Iraqi forces briefly captured Baiji on November 14th, 2014, but were not able to captured the entire city, with IS present in a few neighborhoods. Fighting continued and on December 21 the Islamic State recaptured the entire city and reestablished the siege on the refinery.
The anti-ISIS coalition launched airstrikes on the city when the opportunity presented itself. On 16 January 2015, A patrol of Tornado GR4's, operating near Baiji in support of Iraqi ground forces, attacked three ISIL positions with Paveway IV laser-guided bombs. A fourth position nearby was attacked shortly afterwards. On February 4, 2015, a pair of Tornado GR4's conducted an armed reconnaissance patrol over Baiji in support of Iraqi ground forces. Two ISIL armoured vehicles were identified in a building and were attacked with Paveway IV laser-guided bombs, scoring two direct hits.
In early March 2015, ISIL launched a fresh offensive on the refinery, after some Iraqi troops were redeployed to Tikrit to aid the Iraqi government in the Second Battle of Tikrit. On 7 April 2015, Iranian state news media reported that 60 ISIL militants were reportedly killed by Iraqi forces in the town of Malha, which is close to the oil refinery. On 11 April 2015, ISIL launched another assault on the Baiji oil refinery, capturing much of it.
On April 14, ISIL reinforcements arrived from Raqqa after staying three days in Mosul. Beginning on 14 April, the US-led Coalition escalated its airstrikes in the region. From 14–15 April, the coalition conducted 9 airstrikes in and around Baiji, which struck two large and six smaller tactical units, destroying two ISIL fighting positions and an ISIL heavy machine gun. From 15–16 April, the coalition conducted eight airstrikes in and around Baiji, which struck two large and four smaller tactical units, destroyed two ISIL structures, an ISIL mortar system, an ISIL fighting position, and an ISIL vehicle. From 16–17 April, the coalition conducted five airstrikes in and around Baiji.
Iraqi general Ayub Khalif was killed by IS on April 14 while defending the refinery along with 9 of his men. On April 17, ISIL withdrew from most parts of the oil refinery after suffering high casualties inflicted by well-entrenched Iraqi forces.
From 19–20 April, the coalition conducted eight airstrikes. However, ISIL was still inside the Baiji Oil Refinery on April 23, despite claims by the US and Iraqi governments that the refinery was fully secured. On the same day, Iraqi federal policemen arrived to reinforce Iraqi Army positions. From 25–26 April, the coalition conducted 7 more airstrikes in and around Bayji.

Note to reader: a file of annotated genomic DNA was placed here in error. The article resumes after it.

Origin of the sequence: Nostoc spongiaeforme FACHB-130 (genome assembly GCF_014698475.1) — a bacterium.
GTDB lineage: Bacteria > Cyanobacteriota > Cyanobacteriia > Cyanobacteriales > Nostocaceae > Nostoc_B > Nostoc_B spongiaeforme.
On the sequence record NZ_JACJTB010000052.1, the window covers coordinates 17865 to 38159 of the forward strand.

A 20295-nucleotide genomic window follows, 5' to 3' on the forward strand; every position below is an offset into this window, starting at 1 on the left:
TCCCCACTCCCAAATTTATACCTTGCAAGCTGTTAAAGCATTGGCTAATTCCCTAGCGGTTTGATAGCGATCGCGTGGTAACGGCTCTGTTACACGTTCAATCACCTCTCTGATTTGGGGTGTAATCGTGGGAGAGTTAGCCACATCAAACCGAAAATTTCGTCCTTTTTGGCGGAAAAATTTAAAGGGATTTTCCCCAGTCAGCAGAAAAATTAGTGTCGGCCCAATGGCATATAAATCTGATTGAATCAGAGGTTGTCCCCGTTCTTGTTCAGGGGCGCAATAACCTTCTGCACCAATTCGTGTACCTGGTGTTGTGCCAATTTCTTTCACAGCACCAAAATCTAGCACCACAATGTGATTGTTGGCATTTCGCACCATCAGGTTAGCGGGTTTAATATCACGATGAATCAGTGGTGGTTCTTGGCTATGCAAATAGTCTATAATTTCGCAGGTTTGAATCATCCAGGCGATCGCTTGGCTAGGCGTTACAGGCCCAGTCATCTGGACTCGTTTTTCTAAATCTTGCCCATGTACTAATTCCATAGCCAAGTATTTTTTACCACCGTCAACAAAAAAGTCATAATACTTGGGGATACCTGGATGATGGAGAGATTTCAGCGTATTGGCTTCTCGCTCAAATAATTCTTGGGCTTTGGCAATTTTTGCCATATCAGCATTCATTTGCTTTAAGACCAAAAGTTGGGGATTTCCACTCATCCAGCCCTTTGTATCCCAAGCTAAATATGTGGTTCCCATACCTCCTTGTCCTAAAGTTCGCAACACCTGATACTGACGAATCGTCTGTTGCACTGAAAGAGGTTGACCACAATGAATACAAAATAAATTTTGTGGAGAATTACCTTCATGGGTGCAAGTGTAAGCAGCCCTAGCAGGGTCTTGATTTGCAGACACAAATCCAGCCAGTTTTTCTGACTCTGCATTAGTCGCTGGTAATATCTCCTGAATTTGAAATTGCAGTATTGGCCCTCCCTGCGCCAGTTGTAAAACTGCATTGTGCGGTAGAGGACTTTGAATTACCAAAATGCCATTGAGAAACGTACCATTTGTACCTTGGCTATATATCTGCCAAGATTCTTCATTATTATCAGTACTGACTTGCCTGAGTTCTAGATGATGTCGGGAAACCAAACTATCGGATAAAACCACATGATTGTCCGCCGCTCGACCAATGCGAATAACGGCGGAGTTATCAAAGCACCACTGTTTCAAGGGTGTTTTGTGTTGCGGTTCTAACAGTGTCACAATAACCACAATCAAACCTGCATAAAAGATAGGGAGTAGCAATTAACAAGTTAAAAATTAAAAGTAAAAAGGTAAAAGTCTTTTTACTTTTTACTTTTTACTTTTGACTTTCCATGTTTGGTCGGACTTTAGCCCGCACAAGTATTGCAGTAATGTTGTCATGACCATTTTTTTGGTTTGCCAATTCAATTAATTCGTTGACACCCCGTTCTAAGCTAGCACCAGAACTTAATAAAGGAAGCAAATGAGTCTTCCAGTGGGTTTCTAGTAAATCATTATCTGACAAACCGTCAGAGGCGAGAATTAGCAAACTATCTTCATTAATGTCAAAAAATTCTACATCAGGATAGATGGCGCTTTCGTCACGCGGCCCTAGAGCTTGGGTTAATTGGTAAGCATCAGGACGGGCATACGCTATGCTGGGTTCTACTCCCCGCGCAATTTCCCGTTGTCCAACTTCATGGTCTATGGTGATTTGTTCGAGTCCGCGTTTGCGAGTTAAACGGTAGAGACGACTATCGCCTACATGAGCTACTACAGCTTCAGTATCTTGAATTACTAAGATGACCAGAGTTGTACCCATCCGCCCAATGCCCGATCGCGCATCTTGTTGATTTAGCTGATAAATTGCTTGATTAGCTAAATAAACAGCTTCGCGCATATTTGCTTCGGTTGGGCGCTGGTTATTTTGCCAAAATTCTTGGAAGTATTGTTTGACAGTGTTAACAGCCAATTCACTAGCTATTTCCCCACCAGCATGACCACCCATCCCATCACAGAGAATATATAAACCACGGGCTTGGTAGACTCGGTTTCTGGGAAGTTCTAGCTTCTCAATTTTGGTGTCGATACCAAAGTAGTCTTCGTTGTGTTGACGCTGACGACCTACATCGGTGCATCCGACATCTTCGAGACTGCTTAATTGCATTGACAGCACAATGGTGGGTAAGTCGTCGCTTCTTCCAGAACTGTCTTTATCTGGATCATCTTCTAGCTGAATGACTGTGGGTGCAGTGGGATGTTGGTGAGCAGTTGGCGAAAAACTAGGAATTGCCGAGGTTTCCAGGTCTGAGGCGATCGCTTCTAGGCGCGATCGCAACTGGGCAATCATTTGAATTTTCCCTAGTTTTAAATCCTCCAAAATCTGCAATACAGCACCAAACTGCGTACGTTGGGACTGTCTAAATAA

On 27 April, ISIL militants launched another attack on the refinery, destroying three depots and several Iraqi units. The next day, the Islamic State controlled the middle of the refinery. By May 1st, ISIL controlled 60%–80% of the oil refinery. On May 2nd, Iraqi forces killed Abu Ibrahim Chechen, the top Islamic State commander at the battle.
From May 2nd to 4th, the coalition conducted 13 airstrikes in and around Baiji. Airstrikes continued on May 6–7, with the coalition conducting 6 airstrikes in the Baiji area.
Iraqi forces briefly broke the siege on May 10, but ISIL quickly re-entered the refinery and severed all of the supply lines leading to it.
On May 15th, ISIL fighters set fire to fuel storage containers to obstruct advances by pro-Iraqi government forces. ISIS was deeply embedded within the facility and Iraq was reduced to supplying the defenders by air.
On May 22nd, ISIL finally captured the refinery in its entirety. Because of this failure, the US decided to allow Shi'ite militias under the control of the Iraqi Government to join the battle. Parts of the refinery were set on fire during the battle.
On 7 June, Iraqi Security Forces and PMU militias entered the city limits with help from coalition airstrikes, capturing the downtown area of the city. Small pockets of ISIL fighters were present. Two days later, Iraqi forces had captured half of the city. The coalition continued to provide air support. On June 24th, the city was recaptured. On June 29th, Iraqi forces, supported by Shi'ite militias, recaptured the oil refinery. Iraqi forces were clearing the city of IEDs and other explosives left behind by ISIL.